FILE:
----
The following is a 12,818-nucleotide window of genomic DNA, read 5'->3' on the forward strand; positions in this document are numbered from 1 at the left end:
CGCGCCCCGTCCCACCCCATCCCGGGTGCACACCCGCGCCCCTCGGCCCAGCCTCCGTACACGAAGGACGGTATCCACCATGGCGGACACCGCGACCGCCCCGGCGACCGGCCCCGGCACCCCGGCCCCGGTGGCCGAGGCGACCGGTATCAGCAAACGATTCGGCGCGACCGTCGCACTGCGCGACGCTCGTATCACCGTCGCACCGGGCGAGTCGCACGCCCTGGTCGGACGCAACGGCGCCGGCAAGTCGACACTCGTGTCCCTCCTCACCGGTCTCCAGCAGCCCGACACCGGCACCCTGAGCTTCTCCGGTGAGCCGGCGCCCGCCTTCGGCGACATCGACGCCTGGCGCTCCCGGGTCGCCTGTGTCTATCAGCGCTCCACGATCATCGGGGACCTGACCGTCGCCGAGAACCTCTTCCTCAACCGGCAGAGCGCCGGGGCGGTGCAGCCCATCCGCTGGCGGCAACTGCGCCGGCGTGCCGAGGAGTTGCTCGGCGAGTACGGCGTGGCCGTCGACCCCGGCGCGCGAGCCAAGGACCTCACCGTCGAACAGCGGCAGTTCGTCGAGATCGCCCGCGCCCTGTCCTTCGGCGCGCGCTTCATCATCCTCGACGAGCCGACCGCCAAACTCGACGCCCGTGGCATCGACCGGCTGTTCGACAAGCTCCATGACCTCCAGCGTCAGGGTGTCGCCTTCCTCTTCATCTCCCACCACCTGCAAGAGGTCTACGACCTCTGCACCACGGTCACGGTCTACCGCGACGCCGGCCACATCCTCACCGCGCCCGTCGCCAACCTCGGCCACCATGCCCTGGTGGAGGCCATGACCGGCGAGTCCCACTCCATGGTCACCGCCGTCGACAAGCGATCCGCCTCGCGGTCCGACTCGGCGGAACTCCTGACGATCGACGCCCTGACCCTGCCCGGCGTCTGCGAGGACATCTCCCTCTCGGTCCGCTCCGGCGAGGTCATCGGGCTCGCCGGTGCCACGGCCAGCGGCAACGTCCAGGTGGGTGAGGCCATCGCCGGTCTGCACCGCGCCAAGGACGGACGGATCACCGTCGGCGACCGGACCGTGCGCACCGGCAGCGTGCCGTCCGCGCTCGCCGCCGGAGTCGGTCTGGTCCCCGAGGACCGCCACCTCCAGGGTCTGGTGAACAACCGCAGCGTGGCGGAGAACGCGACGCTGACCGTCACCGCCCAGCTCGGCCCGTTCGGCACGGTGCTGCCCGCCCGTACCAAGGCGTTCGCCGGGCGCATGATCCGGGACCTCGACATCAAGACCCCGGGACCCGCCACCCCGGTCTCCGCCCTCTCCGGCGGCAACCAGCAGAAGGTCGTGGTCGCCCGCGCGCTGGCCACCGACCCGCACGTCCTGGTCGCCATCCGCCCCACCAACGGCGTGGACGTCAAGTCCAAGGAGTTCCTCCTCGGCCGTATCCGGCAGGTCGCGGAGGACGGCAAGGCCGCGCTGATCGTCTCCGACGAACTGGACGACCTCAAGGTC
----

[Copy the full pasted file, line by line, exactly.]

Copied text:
The following is a 12,818-nucleotide window of genomic DNA, read 5'->3' on the forward strand; positions in this document are numbered from 1 at the left end:
CGCGCCCCGTCCCACCCCATCCCGGGTGCACACCCGCGCCCCTCGGCCCAGCCTCCGTACACGAAGGACGGTATCCACCATGGCGGACACCGCGACCGCCCCGGCGACCGGCCCCGGCACCCCGGCCCCGGTGGCCGAGGCGACCGGTATCAGCAAACGATTCGGCGCGACCGTCGCACTGCGCGACGCTCGTATCACCGTCGCACCGGGCGAGTCGCACGCCCTGGTCGGACGCAACGGCGCCGGCAAGTCGACACTCGTGTCCCTCCTCACCGGTCTCCAGCAGCCCGACACCGGCACCCTGAGCTTCTCCGGTGAGCCGGCGCCCGCCTTCGGCGACATCGACGCCTGGCGCTCCCGGGTCGCCTGTGTCTATCAGCGCTCCACGATCATCGGGGACCTGACCGTCGCCGAGAACCTCTTCCTCAACCGGCAGAGCGCCGGGGCGGTGCAGCCCATCCGCTGGCGGCAACTGCGCCGGCGTGCCGAGGAGTTGCTCGGCGAGTACGGCGTGGCCGTCGACCCCGGCGCGCGAGCCAAGGACCTCACCGTCGAACAGCGGCAGTTCGTCGAGATCGCCCGCGCCCTGTCCTTCGGCGCGCGCTTCATCATCCTCGACGAGCCGACCGCCAAACTCGACGCCCGTGGCATCGACCGGCTGTTCGACAAGCTCCATGACCTCCAGCGTCAGGGTGTCGCCTTCCTCTTCATCTCCCACCACCTGCAAGAGGTCTACGACCTCTGCACCACGGTCACGGTCTACCGCGACGCCGGCCACATCCTCACCGCGCCCGTCGCCAACCTCGGCCACCATGCCCTGGTGGAGGCCATGACCGGCGAGTCCCACTCCATGGTCACCGCCGTCGACAAGCGATCCGCCTCGCGGTCCGACTCGGCGGAACTCCTGACGATCGACGCCCTGACCCTGCCCGGCGTCTGCGAGGACATCTCCCTCTCGGTCCGCTCCGGCGAGGTCATCGGGCTCGCCGGTGCCACGGCCAGCGGCAACGTCCAGGTGGGTGAGGCCATCGCCGGTCTGCACCGCGCCAAGGACGGACGGATCACCGTCGGCGACCGGACCGTGCGCACCGGCAGCGTGCCGTCCGCGCTCGCCGCCGGAGTCGGTCTGGTCCCCGAGGACCGCCACCTCCAGGGTCTGGTGAACAACCGCAGCGTGGCGGAGAACGCGACGCTGACCGTCACCGCCCAGCTCGGCCCGTTCGGCACGGTGCTGCCCGCCCGTACCAAGGCGTTCGCCGGGCGCATGATCCGGGACCTCGACATCAAGACCCCGGGACCCGCCACCCCGGTCTCCGCCCTCTCCGGCGGCAACCAGCAGAAGGTCGTGGTCGCCCGCGCGCTGGCCACCGACCCGCACGTCCTGGTCGCCATCCGCCCCACCAACGGCGTGGACGTCAAGTCCAAGGAGTTCCTCCTCGGCCGTATCCGGCAGGTCGCGGAGGACGGCAAGGCCGCGCTGATCGTCTCCGACGAACTGGACGACCTCAAGGTC